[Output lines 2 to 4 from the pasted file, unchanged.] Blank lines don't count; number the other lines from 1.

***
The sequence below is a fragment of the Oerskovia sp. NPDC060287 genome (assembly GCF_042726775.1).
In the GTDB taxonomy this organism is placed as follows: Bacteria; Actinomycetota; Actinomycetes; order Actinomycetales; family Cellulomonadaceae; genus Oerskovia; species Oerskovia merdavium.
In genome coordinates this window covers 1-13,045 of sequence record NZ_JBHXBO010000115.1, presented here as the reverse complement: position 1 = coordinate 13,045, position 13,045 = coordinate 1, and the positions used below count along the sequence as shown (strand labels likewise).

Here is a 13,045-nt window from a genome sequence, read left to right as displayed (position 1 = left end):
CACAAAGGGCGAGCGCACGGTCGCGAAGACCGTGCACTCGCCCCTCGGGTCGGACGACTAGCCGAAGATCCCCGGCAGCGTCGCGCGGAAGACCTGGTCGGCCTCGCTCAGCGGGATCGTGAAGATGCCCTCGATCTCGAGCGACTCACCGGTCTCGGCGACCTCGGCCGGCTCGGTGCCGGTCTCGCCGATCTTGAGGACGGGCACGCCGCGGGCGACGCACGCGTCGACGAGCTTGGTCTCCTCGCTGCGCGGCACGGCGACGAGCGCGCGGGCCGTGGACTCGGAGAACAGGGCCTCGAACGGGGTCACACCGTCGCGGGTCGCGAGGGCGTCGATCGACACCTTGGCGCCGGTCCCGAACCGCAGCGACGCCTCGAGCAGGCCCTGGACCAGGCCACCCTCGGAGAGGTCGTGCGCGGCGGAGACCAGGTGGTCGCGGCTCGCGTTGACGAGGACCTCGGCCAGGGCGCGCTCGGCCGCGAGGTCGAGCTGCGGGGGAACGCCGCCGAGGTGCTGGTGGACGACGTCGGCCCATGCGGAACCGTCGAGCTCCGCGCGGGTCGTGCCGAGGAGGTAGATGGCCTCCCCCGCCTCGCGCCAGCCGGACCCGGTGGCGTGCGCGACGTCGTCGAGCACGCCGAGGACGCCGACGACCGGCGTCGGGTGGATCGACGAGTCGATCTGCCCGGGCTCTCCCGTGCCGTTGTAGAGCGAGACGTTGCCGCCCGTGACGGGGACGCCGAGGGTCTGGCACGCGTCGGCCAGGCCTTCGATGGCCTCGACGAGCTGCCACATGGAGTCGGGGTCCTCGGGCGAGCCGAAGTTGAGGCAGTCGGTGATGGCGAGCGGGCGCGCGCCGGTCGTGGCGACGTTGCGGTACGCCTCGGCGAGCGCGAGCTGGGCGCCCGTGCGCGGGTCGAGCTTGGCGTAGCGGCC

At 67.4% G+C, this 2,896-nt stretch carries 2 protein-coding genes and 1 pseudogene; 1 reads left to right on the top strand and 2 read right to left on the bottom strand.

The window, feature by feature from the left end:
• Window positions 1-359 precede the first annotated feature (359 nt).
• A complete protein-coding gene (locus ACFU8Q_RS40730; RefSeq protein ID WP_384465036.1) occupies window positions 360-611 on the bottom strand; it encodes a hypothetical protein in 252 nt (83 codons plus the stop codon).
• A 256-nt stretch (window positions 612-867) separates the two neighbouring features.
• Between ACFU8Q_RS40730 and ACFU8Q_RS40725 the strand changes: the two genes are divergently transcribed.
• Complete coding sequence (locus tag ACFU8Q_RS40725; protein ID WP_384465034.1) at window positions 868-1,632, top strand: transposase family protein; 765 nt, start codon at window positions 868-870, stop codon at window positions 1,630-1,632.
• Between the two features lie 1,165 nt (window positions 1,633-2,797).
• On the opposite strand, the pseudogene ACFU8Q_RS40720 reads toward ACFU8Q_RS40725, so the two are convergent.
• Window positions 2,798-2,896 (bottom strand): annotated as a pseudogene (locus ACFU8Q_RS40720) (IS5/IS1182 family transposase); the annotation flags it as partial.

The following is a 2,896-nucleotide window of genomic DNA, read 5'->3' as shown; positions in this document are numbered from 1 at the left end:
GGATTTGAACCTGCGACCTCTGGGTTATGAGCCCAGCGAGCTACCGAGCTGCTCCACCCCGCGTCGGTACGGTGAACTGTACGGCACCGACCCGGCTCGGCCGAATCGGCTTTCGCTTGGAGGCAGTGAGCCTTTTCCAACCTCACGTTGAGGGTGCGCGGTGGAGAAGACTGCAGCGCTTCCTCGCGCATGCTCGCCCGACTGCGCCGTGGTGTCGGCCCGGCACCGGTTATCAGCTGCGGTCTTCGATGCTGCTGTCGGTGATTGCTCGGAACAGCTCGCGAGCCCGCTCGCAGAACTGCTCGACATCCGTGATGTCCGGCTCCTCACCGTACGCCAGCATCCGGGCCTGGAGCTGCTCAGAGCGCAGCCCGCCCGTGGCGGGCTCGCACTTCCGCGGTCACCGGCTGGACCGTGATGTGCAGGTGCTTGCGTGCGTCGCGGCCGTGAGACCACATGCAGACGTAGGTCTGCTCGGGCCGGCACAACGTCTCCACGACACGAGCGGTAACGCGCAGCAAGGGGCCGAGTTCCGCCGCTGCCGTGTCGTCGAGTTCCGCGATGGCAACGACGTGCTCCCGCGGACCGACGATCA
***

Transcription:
In the GTDB taxonomy this organism is placed as follows: Bacteria; Actinomycetota; Actinomycetes; order Actinomycetales; family Cellulomonadaceae; genus Oerskovia; species Oerskovia merdavium.
In genome coordinates this window covers 1-13,045 of sequence record NZ_JBHXBO010000115.1, presented here as the reverse complement: position 1 = coordinate 13,045, position 13,045 = coordinate 1, and the positions used below count along the sequence as shown (strand labels likewise).

Here is a 13,045-nt window from a genome sequence, read left to right as displayed (position 1 = left end):